How can the 76ers benefit from this deal?
Put simply, this is a trade that makes a ton of sense for Philadelphia, at least from a sustainability standpoint. James Harden is already a big flight risk to carry for the 76ers, and while the team may ultimately bear that danger willingly to open cap space, getting an opportunity to snag an All-Star in his prime for an expiring contract and a first-rounder deserves a conscientious look from the Sixers brass.
Theoretically, the 76ers will be getting Zach LaVine for four more seasons (a player option in his final year). Considering the ample roster control, even a first-rounder all the way out to 2029 suddenly becomes less valuable, especially if Joel Embiid remains at the crux of the franchise.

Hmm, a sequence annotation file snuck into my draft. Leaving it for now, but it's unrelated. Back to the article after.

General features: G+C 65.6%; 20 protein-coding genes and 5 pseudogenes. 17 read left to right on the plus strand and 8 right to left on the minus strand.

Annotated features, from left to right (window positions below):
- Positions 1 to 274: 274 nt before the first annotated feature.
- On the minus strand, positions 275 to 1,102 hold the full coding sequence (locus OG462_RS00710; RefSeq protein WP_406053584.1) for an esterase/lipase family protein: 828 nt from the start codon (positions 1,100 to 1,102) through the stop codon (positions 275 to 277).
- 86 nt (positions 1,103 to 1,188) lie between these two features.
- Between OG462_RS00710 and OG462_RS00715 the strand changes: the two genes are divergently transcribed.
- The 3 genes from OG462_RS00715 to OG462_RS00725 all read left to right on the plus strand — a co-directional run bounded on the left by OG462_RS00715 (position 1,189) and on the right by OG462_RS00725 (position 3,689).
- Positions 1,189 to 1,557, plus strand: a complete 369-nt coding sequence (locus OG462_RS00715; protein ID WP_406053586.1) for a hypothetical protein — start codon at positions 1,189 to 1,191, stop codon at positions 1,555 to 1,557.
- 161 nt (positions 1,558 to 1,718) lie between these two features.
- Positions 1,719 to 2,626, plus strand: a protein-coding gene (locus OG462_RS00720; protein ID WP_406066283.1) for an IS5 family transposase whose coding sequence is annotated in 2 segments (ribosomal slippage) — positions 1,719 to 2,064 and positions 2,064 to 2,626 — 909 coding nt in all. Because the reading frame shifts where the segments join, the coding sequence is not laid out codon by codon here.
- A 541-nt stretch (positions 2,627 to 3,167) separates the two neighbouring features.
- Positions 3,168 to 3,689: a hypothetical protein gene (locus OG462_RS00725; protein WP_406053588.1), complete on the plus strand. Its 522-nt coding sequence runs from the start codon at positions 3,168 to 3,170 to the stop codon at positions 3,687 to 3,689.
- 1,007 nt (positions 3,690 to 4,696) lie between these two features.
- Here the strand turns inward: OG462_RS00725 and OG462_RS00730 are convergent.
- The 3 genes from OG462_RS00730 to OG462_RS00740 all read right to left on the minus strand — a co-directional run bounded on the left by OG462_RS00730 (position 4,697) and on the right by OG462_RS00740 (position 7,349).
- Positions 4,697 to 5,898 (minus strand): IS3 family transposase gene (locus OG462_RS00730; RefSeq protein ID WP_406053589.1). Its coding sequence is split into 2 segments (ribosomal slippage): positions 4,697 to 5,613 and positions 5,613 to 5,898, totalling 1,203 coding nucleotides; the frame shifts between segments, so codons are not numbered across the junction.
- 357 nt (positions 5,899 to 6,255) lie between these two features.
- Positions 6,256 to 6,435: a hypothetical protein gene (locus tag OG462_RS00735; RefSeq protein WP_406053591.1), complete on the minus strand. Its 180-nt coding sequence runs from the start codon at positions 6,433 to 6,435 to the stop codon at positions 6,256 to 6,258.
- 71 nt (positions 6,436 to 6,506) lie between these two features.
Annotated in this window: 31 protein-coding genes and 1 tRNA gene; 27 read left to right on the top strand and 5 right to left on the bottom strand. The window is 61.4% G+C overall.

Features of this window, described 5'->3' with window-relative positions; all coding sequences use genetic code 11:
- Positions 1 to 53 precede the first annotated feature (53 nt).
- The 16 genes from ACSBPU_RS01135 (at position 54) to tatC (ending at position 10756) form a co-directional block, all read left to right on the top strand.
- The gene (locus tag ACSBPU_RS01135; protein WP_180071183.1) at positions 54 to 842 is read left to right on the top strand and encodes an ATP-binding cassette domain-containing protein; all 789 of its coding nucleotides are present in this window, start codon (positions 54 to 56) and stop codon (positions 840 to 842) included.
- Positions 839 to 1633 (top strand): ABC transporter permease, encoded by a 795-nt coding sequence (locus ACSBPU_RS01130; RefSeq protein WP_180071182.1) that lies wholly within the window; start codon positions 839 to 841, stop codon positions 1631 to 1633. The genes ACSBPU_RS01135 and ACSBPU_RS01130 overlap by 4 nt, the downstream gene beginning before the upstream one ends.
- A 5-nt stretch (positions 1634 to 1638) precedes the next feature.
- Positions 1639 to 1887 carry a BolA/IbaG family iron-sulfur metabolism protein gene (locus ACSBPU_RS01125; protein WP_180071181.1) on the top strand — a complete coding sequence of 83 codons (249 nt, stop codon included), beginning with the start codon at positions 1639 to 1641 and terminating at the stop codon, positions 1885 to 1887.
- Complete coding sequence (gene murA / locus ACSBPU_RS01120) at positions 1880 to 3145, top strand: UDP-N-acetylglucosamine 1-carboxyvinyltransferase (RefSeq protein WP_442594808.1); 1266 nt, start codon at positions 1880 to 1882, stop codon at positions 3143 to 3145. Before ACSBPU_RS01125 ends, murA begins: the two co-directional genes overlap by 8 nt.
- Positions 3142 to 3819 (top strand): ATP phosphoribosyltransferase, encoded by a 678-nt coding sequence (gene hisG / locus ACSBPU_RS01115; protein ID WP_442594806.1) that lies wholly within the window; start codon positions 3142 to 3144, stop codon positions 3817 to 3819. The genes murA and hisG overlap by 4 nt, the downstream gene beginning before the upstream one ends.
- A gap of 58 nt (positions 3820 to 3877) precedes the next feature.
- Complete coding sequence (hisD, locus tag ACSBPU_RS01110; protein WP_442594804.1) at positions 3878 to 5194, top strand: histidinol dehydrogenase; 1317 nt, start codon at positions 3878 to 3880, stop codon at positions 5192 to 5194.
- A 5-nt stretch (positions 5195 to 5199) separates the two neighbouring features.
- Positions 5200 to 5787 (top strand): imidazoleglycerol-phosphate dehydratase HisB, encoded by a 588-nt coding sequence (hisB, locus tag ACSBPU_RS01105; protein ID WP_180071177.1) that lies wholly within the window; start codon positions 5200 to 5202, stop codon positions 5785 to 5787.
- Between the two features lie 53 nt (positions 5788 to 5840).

Moving on to the on-court allure of this deal, LaVine is a bona fide three-level scorer whose shooting efficiency would be very welcome on a team that has had recurring problems as regards offensive variety, especially in the clutch. Despite his high volume, the 28-year-old has canned 48.9 percent of his shots, including 39.4 percent of his three-point tries over the last three campaigns.
LaVine’s bread-and-butter is his athleticism, but he has shown uncanny skill and efficiency as a shot-creator that his game should still age quite well even if his bounce wanes over the duration of his contract. Overall, given what the 76ers are giving up and acquiring, this trade makes a lot of sense for a franchise itching to make it to the biggest stage.